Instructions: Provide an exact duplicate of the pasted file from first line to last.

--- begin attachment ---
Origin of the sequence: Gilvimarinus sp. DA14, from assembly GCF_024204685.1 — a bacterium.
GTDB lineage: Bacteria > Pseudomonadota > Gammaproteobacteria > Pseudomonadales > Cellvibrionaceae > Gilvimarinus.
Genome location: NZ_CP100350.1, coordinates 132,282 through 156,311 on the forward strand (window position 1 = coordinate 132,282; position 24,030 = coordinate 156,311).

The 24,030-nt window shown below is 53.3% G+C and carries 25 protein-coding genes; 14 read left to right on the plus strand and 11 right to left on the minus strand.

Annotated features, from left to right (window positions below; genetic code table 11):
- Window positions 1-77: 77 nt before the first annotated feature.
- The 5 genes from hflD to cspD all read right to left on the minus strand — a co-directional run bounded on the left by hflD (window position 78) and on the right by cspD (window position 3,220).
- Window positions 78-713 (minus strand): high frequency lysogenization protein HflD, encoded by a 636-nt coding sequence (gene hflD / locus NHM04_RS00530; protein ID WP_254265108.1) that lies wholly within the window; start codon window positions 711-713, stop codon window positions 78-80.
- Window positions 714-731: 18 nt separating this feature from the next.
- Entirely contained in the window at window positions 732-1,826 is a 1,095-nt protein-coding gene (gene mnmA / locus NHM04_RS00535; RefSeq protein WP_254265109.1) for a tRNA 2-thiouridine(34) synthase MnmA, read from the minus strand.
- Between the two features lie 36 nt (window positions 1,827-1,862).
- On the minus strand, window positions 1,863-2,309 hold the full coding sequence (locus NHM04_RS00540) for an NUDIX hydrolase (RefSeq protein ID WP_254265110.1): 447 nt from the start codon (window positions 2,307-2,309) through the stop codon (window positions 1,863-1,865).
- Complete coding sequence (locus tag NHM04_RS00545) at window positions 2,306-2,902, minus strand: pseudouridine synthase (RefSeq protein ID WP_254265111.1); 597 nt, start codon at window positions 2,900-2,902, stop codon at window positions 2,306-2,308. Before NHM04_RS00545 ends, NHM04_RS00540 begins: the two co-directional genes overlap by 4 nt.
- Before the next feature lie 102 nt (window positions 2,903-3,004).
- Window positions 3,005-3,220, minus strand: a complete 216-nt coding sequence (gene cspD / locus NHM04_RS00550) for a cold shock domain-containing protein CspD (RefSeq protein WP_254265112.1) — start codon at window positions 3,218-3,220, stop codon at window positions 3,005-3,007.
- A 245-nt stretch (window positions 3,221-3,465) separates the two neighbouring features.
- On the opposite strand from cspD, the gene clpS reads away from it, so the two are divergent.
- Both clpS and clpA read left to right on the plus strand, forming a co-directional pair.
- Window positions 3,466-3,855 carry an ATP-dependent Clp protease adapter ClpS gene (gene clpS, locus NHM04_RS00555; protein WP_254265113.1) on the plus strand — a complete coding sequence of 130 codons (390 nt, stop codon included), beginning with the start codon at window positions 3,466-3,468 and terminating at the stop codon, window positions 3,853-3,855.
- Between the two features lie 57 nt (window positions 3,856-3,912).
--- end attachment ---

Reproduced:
Origin of the sequence: Gilvimarinus sp. DA14, from assembly GCF_024204685.1 — a bacterium.
GTDB lineage: Bacteria > Pseudomonadota > Gammaproteobacteria > Pseudomonadales > Cellvibrionaceae > Gilvimarinus.
Genome location: NZ_CP100350.1, coordinates 132,282 through 156,311 on the forward strand (window position 1 = coordinate 132,282; position 24,030 = coordinate 156,311).

The 24,030-nt window shown below is 53.3% G+C and carries 25 protein-coding genes; 14 read left to right on the plus strand and 11 right to left on the minus strand.

Annotated features, from left to right (window positions below; genetic code table 11):
- Window positions 1-77: 77 nt before the first annotated feature.
- The 5 genes from hflD to cspD all read right to left on the minus strand — a co-directional run bounded on the left by hflD (window position 78) and on the right by cspD (window position 3,220).
- Window positions 78-713 (minus strand): high frequency lysogenization protein HflD, encoded by a 636-nt coding sequence (gene hflD / locus NHM04_RS00530; protein ID WP_254265108.1) that lies wholly within the window; start codon window positions 711-713, stop codon window positions 78-80.
- Window positions 714-731: 18 nt separating this feature from the next.
- Entirely contained in the window at window positions 732-1,826 is a 1,095-nt protein-coding gene (gene mnmA / locus NHM04_RS00535; RefSeq protein WP_254265109.1) for a tRNA 2-thiouridine(34) synthase MnmA, read from the minus strand.
- Between the two features lie 36 nt (window positions 1,827-1,862).
- On the minus strand, window positions 1,863-2,309 hold the full coding sequence (locus NHM04_RS00540) for an NUDIX hydrolase (RefSeq protein ID WP_254265110.1): 447 nt from the start codon (window positions 2,307-2,309) through the stop codon (window positions 1,863-1,865).
- Complete coding sequence (locus tag NHM04_RS00545) at window positions 2,306-2,902, minus strand: pseudouridine synthase (RefSeq protein ID WP_254265111.1); 597 nt, start codon at window positions 2,900-2,902, stop codon at window positions 2,306-2,308. Before NHM04_RS00545 ends, NHM04_RS00540 begins: the two co-directional genes overlap by 4 nt.
- Before the next feature lie 102 nt (window positions 2,903-3,004).
- Window positions 3,005-3,220, minus strand: a complete 216-nt coding sequence (gene cspD / locus NHM04_RS00550) for a cold shock domain-containing protein CspD (RefSeq protein WP_254265112.1) — start codon at window positions 3,218-3,220, stop codon at window positions 3,005-3,007.
- A 245-nt stretch (window positions 3,221-3,465) separates the two neighbouring features.
- On the opposite strand from cspD, the gene clpS reads away from it, so the two are divergent.
- Both clpS and clpA read left to right on the plus strand, forming a co-directional pair.
- Window positions 3,466-3,855 carry an ATP-dependent Clp protease adapter ClpS gene (gene clpS, locus NHM04_RS00555; protein WP_254265113.1) on the plus strand — a complete coding sequence of 130 codons (390 nt, stop codon included), beginning with the start codon at window positions 3,466-3,468 and terminating at the stop codon, window positions 3,853-3,855.
- Between the two features lie 57 nt (window positions 3,856-3,912).